Students who are intuitive learners tend to understand innately policy's important place in legal thinking. They like dealing with concepts, abstractions, and theories. They see the inter-relationships among various policies and how to use those policies to further their arguments.
However, students who are sensing learners do not always understand why policy should be important. These learners are very practical people who hone in on facts and details and direct applications to problems. They may only pay attention to policy if they see how policy impacts the law. If a professor merely discusses policy on a very theoretical basis without actual examples of its use, these students may miss the point entirely. They need more information: How can the plaintiff's or defendant's attorney argue this policy? Would the parties choose different arguments based on competing policy choices? How have policy changes actually altered the law over time?
Will my professor care about policy? It depends. Some courses are so codified that policy has become relatively unimportant; there may be little or no policy discussed by the professor. Some professors will relate the historical policy discussions as background, but see them as unimportant for exams. Some professors will ask pure policy questions on their exams.
I can think of two professors who taught the same topics from the same case book, but had totally different expectations for final exam answers. One professor expected policy discussion on every question while the other was uninterested in policy discussion unless it was the only argument a party could make. "Know thy professor" is the best tack to take for determining the potential for policy points on exam answers.
When I get one of the looks of concern, I explore the student's reaction to see if one of these aspects is the reason. We then discuss further whether or not policy points are an appropriate strategy. (Amy Jarmon)
Tuesday, March 16, 2010
All of us who practiced before entering ASP work remember colleagues who were disasters at organization. If they were fortunate, they had a paralegal, secretary, or junior associate who "kept track" of them and their work. If not, they misplaced files, had near misses on filing deadlines, forgot to log billable time, and rushed everywhere because they were late.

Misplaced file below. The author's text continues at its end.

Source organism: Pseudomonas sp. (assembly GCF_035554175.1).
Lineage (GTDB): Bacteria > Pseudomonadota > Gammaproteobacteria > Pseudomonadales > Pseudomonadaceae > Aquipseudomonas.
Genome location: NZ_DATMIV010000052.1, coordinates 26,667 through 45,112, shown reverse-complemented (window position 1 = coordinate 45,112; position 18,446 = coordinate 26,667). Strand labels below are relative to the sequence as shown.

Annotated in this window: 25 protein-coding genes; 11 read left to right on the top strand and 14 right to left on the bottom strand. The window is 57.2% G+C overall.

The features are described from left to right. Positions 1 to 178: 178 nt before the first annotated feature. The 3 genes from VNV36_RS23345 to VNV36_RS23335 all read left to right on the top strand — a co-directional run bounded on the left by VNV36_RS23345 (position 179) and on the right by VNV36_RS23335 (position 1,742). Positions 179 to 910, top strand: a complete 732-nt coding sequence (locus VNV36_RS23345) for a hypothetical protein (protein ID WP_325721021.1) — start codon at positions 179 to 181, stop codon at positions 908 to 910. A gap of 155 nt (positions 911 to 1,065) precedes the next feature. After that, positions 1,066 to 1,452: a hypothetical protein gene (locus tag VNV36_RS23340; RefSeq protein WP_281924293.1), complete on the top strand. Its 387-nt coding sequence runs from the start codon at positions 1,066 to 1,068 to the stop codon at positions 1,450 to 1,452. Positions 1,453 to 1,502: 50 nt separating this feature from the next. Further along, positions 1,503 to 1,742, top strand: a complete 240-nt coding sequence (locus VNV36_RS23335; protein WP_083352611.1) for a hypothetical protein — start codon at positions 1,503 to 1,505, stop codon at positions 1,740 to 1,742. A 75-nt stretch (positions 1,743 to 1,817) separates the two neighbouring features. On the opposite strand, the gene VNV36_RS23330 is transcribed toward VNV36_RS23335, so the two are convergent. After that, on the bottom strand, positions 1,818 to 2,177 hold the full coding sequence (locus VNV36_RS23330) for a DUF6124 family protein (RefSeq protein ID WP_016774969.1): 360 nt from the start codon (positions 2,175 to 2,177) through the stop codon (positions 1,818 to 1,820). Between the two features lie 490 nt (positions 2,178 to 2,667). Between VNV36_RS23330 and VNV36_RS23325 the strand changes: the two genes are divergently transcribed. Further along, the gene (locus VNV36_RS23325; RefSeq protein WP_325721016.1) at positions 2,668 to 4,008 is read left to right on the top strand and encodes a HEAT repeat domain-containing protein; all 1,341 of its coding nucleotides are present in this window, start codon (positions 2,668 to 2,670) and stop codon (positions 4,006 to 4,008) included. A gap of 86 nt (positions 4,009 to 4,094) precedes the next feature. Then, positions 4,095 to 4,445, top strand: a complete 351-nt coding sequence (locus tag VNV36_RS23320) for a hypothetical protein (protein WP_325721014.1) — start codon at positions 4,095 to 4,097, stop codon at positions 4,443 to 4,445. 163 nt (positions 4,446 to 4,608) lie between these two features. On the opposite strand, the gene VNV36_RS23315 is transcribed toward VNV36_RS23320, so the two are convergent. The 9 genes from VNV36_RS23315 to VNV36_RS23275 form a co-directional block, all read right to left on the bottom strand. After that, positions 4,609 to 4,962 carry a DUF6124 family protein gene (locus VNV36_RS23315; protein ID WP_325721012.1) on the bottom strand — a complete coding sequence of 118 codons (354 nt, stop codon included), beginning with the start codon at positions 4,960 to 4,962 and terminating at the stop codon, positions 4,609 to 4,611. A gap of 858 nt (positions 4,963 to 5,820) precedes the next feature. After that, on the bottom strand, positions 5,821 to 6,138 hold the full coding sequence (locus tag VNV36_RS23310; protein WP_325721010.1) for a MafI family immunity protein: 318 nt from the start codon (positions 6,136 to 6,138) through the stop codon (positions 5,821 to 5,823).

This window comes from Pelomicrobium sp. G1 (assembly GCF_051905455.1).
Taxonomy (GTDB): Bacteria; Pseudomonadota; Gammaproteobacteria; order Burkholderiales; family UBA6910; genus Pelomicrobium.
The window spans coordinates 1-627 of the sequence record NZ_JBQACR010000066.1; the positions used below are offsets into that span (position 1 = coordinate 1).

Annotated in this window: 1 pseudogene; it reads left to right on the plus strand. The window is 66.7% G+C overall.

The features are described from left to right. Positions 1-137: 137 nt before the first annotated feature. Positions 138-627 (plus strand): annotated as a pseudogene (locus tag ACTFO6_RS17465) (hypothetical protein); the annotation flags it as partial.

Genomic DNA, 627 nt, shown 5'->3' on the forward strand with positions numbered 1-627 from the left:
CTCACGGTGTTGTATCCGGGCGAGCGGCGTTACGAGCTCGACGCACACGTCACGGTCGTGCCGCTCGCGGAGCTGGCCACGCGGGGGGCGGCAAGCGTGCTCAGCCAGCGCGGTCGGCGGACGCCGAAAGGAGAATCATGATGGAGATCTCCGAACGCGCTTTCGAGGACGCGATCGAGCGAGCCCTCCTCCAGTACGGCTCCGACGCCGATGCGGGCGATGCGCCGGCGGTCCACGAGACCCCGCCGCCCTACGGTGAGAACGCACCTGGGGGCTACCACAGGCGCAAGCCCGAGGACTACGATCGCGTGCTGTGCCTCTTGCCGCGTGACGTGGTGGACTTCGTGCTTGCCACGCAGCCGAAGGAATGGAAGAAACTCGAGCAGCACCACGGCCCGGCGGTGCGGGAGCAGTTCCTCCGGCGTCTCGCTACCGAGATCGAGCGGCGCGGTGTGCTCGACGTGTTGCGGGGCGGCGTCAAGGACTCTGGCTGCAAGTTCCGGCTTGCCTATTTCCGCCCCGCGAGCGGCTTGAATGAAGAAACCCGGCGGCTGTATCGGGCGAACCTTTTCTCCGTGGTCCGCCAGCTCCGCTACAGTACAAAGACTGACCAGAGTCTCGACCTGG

Our law students will benefit from learning solid organizational skills while in law school. By learning how to organize their studies, their class materials, and their appointments/meetings, they will be better prepared for a legal work environment. On-the-job-training as summer law clerks or on their first jobs could prove disastrous to their careers.
Here are some tips for law students who need to improve their organizational skills:
- Have a study area in your apartment where you keep all of your casebooks, study aids, binders, highlighters, and pens. If everything is kept in one area, you can minimize having to search your apartment for items that you need before you can study.
- As a corollary, always return an item to its place in your study area after using it. Have a designated spot for books and binders for each course, office supplies, and your laptop.
- Have a binder/folder for each course that will include all papers for that course: handouts, articles assigned, practice questions distributed, and other "extras" from your professor. The same binder may include your syllabus/assignment sheet for the course. Alternatively, some students prefer a separate binder just for syllabi and assignment sheets for all courses.
- Consider using computer software to organize your own class notes, outlines, graphic organizers, and other course materials. Choose a product that has capabilities that match your study preferences, is easy to learn, and has flexibility within its categories. However, make sure that you have sufficient backup of these materials so that you do not lose everything if your computer crashes.
- If you respond to color, consider having hard copy materials for each course in a different color. If you know that PR has a green binder and folders while Evidence is blue for each, you can quickly pick out the necessary materials for the day.
- Determine the best "vehicle" for your materials for school. Get organized whether you prefer wheeled luggage, a backpack, separate computer and book bags, or some other method. Make sure that your method includes pockets and compartments for everything that you need.